Chemistry is basically a puzzle game, right? A puzzle game I was so utterly terrible at that I got an N for my A Level in the dastardly subject. Fortunately, Alan Hazelden and Harry Lee’s forthcoming Sokobond is a chemistry puzzle that I can at least start playing without hideous memories sending me trembling into a corner.
Trailers are like dreams. You can’t really touch them or play with them in a way that is actually of any use, but they happen anyway, and when they’re over you’re left with a lingering feeling that they were trying to tell you something. I don’t know why I dreamed about eating marshmallows that morning when my pillows had disappeared, but I do know that Irrational want us to take note of what they’re trying to build with their setting for Bioshock Infinite: Columbia, a miraculous flying city at the turn of the 19th century. Here be philosophy and politics, there mechanical monsters and stuff on fire. There’s really no precarious uncertainty here, what they are trying to tell is that the expectations for this game should be sky high, and when giant metal ravens come for you, it’s time to find ammunition for the rocket launcher. Facts, you see, are super-true.
Bioshock Infinite will fall to Earth on March 26th. (more…)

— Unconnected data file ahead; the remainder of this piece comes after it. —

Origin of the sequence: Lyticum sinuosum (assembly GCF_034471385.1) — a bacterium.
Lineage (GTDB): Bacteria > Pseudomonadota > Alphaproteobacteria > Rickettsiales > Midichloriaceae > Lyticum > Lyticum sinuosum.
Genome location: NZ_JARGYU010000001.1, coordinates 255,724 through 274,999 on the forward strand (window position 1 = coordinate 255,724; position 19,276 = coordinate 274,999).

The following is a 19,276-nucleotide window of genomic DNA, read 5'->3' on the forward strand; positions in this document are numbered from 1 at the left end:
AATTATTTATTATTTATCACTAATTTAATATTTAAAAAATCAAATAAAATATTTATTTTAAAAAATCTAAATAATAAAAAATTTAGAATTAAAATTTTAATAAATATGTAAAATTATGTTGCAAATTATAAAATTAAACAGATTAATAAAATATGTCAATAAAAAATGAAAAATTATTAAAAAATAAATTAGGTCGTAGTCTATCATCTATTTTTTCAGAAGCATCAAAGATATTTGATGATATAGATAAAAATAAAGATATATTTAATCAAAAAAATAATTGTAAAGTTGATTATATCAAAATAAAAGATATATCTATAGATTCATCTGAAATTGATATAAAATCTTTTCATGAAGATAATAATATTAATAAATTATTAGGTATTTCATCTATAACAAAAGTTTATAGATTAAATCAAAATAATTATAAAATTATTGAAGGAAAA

This morning’s news that EA has canned the revived Medal Of Honor strikes me as a pretty sad one. Not because the last two games earned any merit – they certainly didn’t. They were truly horrible games. Not just because of their gung-ho, one-dimensional, army-recruitment-writ-large approach to current conflicts, nor just because of the both underlying and overlying racism to be found within, but also simply because they were poorly made. Massive explosions and enormous set pieces fail to carry any gravitas, as you’re dragged by your nose through its shoulder-width corridors. I certainly don’t want another one of those. But I >do want another Medal Of Honor.>
Ah, you couldn’t make this stuff up: Microprose, which was resurrected and attached to bunch of obscure console games in the past couple of years, has been assigned to make a game in conjunction with Zombie Studios>. No, really, that is an actual thing that is happening. Anyway, the famed old undead name is now going to appear with third-person tactical shooter Special Forces: Team X, which was first announced last year. The game might just be interesting, what with it supporting “asymmetric game play with 2-4 teams”and also having dogs in. Yep, player dogs. And player-customisable maps as part of gameplay. Intriguing? Video below. (more…)
Once upon time, Legendary Pictures’ long-stalled Warcraft movie had a director. Then it didn’t. In the wake of Spider-Man and Evil Dead maestro Sam Raimi’s mighty battle-leap into Oz, Blizzard’s own heaving epic seemed destined to stall. Surprisingly, however, it’s once again back on track. With David Bowie’s son at the helm, naturally. But Duncan Jones is an excellent creator in his own right, having previously been responsible for the likes of Moon and Source Code, both of which did super interesting sci-fi things with unique settings and characters. Granted, he’s not the first person I’d think of for a preposterously mega-budgeted fantasy swordsplosion, but who knows? I’d have never tagged Chris Nolan for Batman, either.